Kia Niro Hybrid SX Review: Taking it up a notch with the Niro
The Koreans have come an extremely long way in the field of car manufacturing. From once being the afterthought as a purchase choice to becoming class leaders in electric-hybrids and innovative and bold designs is no mean feat. Some say that Korean car brands have even overtaken the Japanese in the desirability department, when it comes to blue-collared family runabouts.
As much as we should remain factual and neutral when assessing any new launch, I have to share that it was rather challenging to not be swayed by the new Kira Niro Hybrid, especially by its looks.
The second generation Niro scores top marks for first impressions. The previous generation’s tiger nose grille has somewhat evolved into more of a “tiger face” if you may. It now appears wider and gives the impression of a futuristic and almost EV-like, space-age design.
I like the matte chrome strip that runs across its bonnet line as it reminds me of how slick Cyclops looked with his narrow visor glasses (up for debate, but in my opinion one of the coolest superheroes in the X-Men series). Combined with its unique triangular front LED clusters, the Kia Niro Hybrid has great presence on the road. It is sleek and yet sporty, traits that help liven up this crossover SUV that would otherwise be often used for more mundane tasks that everyday life presents you and I.
The best view, I think, is from its rear 3-quarters. Its boomerang-shaped rear LED cluster blends into the angles of the rear hatch, and caps off a uniquely placed vent that reduces air turbulence at the rear, creating a clean and seamless look.
Coupled with its metallic black bumpers that houses brushed aluminium accents, the Niro exudes a premium feel reminiscent of estate cars from the continental brands, which are more often than not, at least 1.5-2 times the price.
But is the Niro all show and no go? Very, very far from it. If you thought we had already reached the peak of hybrid technology in the existing market of hybrid cars, the Niro manages to turn it up a notch.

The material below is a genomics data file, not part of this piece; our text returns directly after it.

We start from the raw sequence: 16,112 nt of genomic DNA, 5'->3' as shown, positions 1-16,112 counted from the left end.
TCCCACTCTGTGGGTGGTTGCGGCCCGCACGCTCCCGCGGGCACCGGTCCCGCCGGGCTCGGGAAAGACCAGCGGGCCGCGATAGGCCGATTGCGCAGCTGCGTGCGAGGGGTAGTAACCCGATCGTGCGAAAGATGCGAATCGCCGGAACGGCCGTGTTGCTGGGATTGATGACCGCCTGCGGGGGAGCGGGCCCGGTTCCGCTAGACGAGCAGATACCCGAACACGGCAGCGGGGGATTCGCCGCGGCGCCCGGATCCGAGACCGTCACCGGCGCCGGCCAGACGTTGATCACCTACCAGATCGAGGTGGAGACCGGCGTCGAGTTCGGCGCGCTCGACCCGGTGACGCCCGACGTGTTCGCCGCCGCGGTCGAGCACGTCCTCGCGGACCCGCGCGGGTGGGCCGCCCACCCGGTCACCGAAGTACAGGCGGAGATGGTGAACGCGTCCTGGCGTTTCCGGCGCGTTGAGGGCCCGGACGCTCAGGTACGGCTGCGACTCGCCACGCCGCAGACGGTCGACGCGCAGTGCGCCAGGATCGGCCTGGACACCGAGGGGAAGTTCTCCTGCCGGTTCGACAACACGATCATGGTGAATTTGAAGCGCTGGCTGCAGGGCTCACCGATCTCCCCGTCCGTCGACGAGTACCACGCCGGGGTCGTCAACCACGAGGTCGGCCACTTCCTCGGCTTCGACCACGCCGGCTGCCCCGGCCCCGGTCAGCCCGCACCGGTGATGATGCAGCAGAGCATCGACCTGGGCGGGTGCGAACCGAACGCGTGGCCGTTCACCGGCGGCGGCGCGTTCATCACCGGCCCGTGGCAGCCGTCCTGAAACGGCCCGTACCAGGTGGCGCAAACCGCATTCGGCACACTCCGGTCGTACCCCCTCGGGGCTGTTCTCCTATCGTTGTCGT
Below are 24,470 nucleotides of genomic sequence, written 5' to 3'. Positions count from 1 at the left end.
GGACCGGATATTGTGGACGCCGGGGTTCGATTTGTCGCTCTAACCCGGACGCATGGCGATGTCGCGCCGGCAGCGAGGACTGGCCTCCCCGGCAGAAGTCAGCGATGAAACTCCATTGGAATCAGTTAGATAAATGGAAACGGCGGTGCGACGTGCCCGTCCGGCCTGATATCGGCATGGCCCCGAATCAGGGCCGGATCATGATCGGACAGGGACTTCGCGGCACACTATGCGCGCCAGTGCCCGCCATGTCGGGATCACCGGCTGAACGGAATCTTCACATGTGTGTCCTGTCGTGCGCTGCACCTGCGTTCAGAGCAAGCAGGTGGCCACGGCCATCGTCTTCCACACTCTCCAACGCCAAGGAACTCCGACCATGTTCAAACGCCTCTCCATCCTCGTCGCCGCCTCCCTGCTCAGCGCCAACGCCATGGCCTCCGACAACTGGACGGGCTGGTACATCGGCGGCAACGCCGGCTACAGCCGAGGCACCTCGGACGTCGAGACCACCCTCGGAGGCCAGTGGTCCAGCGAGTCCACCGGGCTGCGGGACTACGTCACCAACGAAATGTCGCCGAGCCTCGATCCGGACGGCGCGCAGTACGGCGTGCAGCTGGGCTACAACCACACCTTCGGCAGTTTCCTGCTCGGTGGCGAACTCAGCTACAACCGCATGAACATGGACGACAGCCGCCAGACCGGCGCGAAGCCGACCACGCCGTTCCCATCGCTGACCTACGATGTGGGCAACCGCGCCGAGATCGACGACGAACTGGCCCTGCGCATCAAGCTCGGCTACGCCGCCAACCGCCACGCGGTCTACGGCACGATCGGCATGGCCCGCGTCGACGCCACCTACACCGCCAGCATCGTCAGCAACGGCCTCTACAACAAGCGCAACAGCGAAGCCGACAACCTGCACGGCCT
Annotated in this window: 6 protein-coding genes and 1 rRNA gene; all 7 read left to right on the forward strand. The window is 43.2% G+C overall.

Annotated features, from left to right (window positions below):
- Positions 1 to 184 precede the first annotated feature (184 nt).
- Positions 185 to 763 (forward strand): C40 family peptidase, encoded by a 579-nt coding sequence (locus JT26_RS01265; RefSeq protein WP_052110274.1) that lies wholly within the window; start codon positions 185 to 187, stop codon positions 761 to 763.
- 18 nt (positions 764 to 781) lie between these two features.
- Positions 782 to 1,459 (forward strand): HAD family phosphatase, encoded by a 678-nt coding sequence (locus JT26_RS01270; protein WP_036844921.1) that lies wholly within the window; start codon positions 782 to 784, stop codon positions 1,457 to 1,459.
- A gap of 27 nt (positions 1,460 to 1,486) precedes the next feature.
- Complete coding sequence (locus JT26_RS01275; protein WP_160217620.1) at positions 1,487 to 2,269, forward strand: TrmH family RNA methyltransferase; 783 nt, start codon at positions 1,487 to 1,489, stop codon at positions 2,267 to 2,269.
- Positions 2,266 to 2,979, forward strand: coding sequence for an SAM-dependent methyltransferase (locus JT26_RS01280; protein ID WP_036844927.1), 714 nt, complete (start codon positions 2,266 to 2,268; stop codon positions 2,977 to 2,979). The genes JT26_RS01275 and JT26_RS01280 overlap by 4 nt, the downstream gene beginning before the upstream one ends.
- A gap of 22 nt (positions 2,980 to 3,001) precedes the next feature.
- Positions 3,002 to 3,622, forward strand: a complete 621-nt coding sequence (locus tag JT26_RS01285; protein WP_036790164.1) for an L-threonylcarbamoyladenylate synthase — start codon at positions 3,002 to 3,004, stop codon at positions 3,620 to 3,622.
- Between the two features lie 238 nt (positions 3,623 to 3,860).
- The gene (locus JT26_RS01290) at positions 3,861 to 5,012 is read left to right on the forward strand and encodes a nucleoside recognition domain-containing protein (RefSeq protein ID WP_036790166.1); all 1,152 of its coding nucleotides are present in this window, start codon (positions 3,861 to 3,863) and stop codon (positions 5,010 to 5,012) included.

I’d put it as 3 key ingredients in the Niro's secret sauce that make its drivetrain such a compelling proposition. Firstly, just when you thought that the Japanese had mastered the technology involved in the smooth transition between electric and petrol power, being uber seamless, the Niro manages to go further.
Secondly, not only has electrification given its 1.6-litre, 130 bhp Smartstream engine a little boost, it also propels the Niro in reverse drive. Yes, that’s right, the Niro Hybrid manages to shed some kilos by doing away with a traditional reverse gear.
And thirdly, is the Niro Hybrid’s gearbox. Continuing the successes from the previous generation, the Niro Hybrid’s 6-speed dual clutch gearbox provides for responsive off-the-line action and urgent mid-range acceleration – useful for the city traffic we commonly face.
The result is a perky and surprisingly quick drive as opposed to what the numbers may suggest. You sit pretty high whilst you potter around town, and grasping its nicely weighted steering as you turn in, the Niro feels confidence-inspiring and yet provides a sense of safety.
I wouldn’t call the Niro pin-point sharp owing to its comfort-bias set up, but it is accurate and feels reassuringly good in hand.
What else that feels nice to the touch is the Niro’s interior, which has a good mix of soft touch and leather wrapped surfaces. I certainly hope that some of its surfaces will be able to stand up to the harshness of our humid climate, but I otherwise think it has only been huge leaps forward for Kia with every model iteration that comes through.
Its buttons, knobs and switches feel tightly put together, and give a sense of lasting quality. Being the higher grade SX model, our test car came with a slightly more premium touch with air-conditioned seats, drive-by-wire gear shift through its rotary gear knob, safe exit assist (which automatically moves the drivers’ seat to increase ease of getting in and out of the car) as some of the more stand-out features.
As you sit against the Niro’s vegan-leather seats (which come from eucalyptus trees by the way), you are greeted by the Kia EV6-inspired 2-spoke steering wheel. Coupled with its curved 10.25-inch touch-sensitive display and uniquely designed central control panel, which can toggle not just between climate and infotainment controls but also the function of the 2 rotary dials, the Niro’s cabin exudes a sense of futurism and sustainability.
Having driven the Niro Hybrid through a mix of urban and highway miles, we can attest to that sustainability factor that the hybrid drivetrain offers. Although we only managed to clock a combined consumption figure of 4.5 litres per 100km, our very unscientific test came close to the claimed 4 litre per 100km figure. And mind you, this included quite a bit of idle time for our photo and video shoots.
It is quite a shame that the Niro Hybrid had to debut at this inopportune phase of the “COE cycle”. Else, being the stylish, practical, well-built, fine handling and economical family runabout it is, the Niro Hybrid would have been an excellent and future-ready choice for any 1-car family.
Photos by Horizon Drivers' Club